This was the full extent of my knowledge about A Complicated Kindness prior to reading it: 1) it’s about Mennonites, 2) the author is Manitoban, and 3) it won awards. These three grains of knowledge combined in my head to form an idea of what this book must be: a serious novel about religion (Mennonite), a literary book in the stylistic sense (award-winning), about life in a small town (Manitoban). That I wanted to read such a book tells you something about my current mood.
So what do I find in the book itself? Breezy writing from a teenage woman’s perspective. Short sentences. Fragments. Drugs and rock and driving around aimlessly and smoking cigarettes and dreaming about New York. Serious about religion, yes, but in a less ponderous and more cutting way than, say, Gilead by Marilynne Robinson. Full of intensity and humour and desperation. It’s such a sad book.
But I was right about life in a small town.
Miriam Toews, A Complicated Kindness. 2004 novel about a disillusioned Mennonite teenager growing up in 1980s Manitoba. Recommended.
Written from the perspective of a teenage Mennonite, Nomi Nickel, in small-town Manitoba near the US border in the early 1980s, A Complicated Kindness is a book without a plot in the traditional sense. Narrative propulsion comes from the gradual revealing of family and personal secrets and from immersing the reader in a specific mindset, so that by the end of the novel you feel the meaning of its title.
To the extent that you do feel what Toews means by “complicated,” she is successful. The style might not be my favourite, but I got completely sucked in. At one point, I was reading it in a café over my lunch break and I started crying. (I cry a lot these days.) It was the scene where you finally see Nomi’s sister leaving.
The mindset you are immersed in is both highly specific, Mennonite, and more general, small-town. I know next to nothing about Mennonites, except that they’re one of the stricter fringes of Protestantism. You learn how important adherence to dogma is, and how the religion is involved in every aspect of daily life. Let us say that this novel is not the kindest portrayal of Mennonites.
The book also examines small-town life. For me, it brought up memories of living in small towns in Wyoming, and that empty culture shared by North American small towns that produces so many bored, vaguely rebellious, and self-destructive adolescents. Many people I’ve known over the years, American and Canadian, who lived that small-town life talk about that same feeling. A Complicated Kindness is a great small-town book, though again it’s not the kindest portrayal.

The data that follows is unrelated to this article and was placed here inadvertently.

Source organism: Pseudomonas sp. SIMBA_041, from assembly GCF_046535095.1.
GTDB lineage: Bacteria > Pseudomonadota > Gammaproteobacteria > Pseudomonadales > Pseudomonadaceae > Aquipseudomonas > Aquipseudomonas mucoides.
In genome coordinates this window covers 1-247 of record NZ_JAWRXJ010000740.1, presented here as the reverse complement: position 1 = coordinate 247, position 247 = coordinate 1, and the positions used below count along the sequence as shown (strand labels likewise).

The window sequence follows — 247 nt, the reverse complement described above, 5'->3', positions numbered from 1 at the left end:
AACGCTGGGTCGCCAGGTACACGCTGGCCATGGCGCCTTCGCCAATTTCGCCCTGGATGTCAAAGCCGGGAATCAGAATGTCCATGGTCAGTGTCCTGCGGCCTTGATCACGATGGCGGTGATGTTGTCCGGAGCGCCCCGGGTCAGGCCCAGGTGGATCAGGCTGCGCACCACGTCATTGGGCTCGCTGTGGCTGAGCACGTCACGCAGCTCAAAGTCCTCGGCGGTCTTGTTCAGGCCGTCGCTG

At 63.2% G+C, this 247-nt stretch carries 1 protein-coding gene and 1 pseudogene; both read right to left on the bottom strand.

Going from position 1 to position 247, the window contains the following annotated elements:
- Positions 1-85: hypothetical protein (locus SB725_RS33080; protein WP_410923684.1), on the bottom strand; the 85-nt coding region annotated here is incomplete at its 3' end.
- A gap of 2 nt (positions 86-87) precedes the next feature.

Nomi’s father, Ray, is a teacher, and her mother, Trudie, does a number of things. Nomi has an older sister, Tash. Trudie and Tash are rebellious sorts, and have left, separately. How their family came to be in this state and what the effects of it all are on Nomi and Ray is what unfolds over the course of the book. We witness Nomi’s gradual slippage into drugs and self-destruction, and Ray’s repressed, confused, inadequate response to everything.
I was initially put off by the style, but the intensity and persistence of Toews’ writing won me over. Here’s a characteristic passage: “But for now, he was tripping ‘cause our house had been shot at and things were as they should be, as he had suspected they had been all along, so he could relax and get rid of stuff that was keeping him down. He kept on saying corny things even while bits of glass dropped onto the living-room carpet and I glared at him stupidly. I don’t know why. It’s an act. It’s a thing we do when something strange has happened and we don’t know what to say about it.”
Ray, the he in that quotation, is a fascinating character. He’s impenetrably repressed. Slow to react if he reacts at all, he drives hundreds of kilometres in the middle of the night, wears a suit and tie at all times, talks to people about how interesting radioactivity is, and organizes the town dump. Many of the scenes between Ray and Nomi are heart-breaking. They have a sort of communication, a sort of rapport, but it’s insufficient.
Nomi fits neither the religion nor the town, but she’s not by nature as rebellious as her mother or sister. She’s a dedicated person who’s unable to reconcile herself with loss of faith, loss of family, and empty, small-town, Mennonite life.
Early in the novel, Nomi writes: “But there is a kindness here, a complicated kindness. You can see it sometimes in the eyes of people when they look at you and don’t know what to say. When they ask me how my dad is, for instance, and mean how am I managing without my mother.” Unless I’m mistaken, Toews never explicitly mentions “a complicated kindness” again, but she has seeded this idea in the reader. You look for this complicated kindness, and by the end you feel the emptiness of the kindness Nomi is offered.